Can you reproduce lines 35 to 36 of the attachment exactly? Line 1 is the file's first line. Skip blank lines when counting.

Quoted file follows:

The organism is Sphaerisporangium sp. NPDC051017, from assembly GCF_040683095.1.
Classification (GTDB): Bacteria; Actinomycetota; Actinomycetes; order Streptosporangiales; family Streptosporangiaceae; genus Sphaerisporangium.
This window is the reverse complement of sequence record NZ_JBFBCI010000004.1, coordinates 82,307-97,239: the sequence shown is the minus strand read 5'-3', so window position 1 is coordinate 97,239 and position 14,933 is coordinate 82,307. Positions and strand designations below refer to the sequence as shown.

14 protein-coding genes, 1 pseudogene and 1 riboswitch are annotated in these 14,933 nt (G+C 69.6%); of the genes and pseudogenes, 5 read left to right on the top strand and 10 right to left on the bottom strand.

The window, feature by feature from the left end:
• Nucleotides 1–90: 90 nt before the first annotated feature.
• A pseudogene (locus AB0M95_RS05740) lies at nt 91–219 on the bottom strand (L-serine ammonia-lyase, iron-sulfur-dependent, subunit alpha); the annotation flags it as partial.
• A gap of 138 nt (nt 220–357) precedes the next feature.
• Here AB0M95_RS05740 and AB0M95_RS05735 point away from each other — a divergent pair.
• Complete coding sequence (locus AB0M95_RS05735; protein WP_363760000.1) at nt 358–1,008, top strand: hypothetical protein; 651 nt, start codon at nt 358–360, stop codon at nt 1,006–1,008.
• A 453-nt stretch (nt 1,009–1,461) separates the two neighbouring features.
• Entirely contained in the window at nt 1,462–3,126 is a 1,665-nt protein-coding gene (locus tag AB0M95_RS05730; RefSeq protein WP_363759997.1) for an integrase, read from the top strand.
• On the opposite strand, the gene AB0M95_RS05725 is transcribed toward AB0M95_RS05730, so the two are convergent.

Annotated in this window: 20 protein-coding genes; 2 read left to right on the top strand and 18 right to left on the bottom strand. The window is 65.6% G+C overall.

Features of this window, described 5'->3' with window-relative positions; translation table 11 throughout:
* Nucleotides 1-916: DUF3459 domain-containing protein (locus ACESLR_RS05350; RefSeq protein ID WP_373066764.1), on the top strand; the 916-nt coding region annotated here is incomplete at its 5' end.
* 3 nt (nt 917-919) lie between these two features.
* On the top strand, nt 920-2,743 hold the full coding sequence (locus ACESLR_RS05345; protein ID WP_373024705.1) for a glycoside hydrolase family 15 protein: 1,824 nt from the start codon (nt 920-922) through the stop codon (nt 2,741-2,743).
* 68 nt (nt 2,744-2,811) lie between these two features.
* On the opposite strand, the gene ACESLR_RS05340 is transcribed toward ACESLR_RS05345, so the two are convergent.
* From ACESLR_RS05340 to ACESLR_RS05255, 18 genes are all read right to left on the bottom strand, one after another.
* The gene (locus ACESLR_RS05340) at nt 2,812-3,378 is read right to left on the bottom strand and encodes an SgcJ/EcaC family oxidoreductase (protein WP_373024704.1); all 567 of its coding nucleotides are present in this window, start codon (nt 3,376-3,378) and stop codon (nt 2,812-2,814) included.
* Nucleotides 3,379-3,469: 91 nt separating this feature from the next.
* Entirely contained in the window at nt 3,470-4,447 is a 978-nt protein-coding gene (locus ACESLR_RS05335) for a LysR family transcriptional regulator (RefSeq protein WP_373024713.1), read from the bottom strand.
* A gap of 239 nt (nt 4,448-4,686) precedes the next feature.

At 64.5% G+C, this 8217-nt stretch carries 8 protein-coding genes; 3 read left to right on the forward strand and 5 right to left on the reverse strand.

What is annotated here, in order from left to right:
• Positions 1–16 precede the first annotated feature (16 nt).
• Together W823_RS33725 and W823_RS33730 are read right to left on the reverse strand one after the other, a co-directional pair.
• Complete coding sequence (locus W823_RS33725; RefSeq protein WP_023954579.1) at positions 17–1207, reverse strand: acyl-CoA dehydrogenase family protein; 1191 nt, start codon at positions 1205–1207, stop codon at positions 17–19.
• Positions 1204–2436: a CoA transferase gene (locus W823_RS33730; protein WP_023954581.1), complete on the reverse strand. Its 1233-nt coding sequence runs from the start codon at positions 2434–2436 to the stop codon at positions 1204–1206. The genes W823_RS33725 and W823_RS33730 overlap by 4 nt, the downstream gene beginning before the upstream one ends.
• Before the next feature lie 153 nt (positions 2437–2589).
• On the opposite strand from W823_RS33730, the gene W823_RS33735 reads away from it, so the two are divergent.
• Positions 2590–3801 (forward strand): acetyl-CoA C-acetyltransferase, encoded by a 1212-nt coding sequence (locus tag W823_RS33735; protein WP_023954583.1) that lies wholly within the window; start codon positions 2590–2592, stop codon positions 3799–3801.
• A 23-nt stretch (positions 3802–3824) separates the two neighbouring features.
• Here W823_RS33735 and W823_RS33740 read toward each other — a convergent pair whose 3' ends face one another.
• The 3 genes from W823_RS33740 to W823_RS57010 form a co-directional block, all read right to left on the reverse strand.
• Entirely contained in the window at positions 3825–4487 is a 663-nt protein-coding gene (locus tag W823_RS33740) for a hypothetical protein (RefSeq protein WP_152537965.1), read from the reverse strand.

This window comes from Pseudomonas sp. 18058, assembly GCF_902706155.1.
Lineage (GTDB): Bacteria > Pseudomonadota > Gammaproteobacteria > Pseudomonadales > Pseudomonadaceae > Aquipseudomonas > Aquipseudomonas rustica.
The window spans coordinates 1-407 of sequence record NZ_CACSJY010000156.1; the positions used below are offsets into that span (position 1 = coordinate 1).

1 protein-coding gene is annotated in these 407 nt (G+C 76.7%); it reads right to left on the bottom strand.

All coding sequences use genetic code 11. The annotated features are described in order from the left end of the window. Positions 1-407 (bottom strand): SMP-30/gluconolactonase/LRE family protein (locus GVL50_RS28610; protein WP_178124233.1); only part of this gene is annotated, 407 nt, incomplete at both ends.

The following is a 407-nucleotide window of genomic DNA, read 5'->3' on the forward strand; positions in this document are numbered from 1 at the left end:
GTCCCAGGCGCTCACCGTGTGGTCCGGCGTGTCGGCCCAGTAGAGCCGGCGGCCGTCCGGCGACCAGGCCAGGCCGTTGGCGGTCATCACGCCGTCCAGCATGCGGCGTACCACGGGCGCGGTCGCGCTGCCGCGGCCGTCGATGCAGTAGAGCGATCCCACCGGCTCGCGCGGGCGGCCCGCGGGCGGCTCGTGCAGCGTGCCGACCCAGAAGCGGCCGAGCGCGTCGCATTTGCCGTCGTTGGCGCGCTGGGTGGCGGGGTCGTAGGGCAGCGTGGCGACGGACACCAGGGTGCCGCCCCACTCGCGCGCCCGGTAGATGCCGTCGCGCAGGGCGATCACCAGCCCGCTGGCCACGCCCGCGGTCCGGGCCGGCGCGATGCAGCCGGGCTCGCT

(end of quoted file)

• A 23-nt stretch (positions 3802–3824) separates the two neighbouring features.
• Here W823_RS33735 and W823_RS33740 read toward each other — a convergent pair whose 3' ends face one another.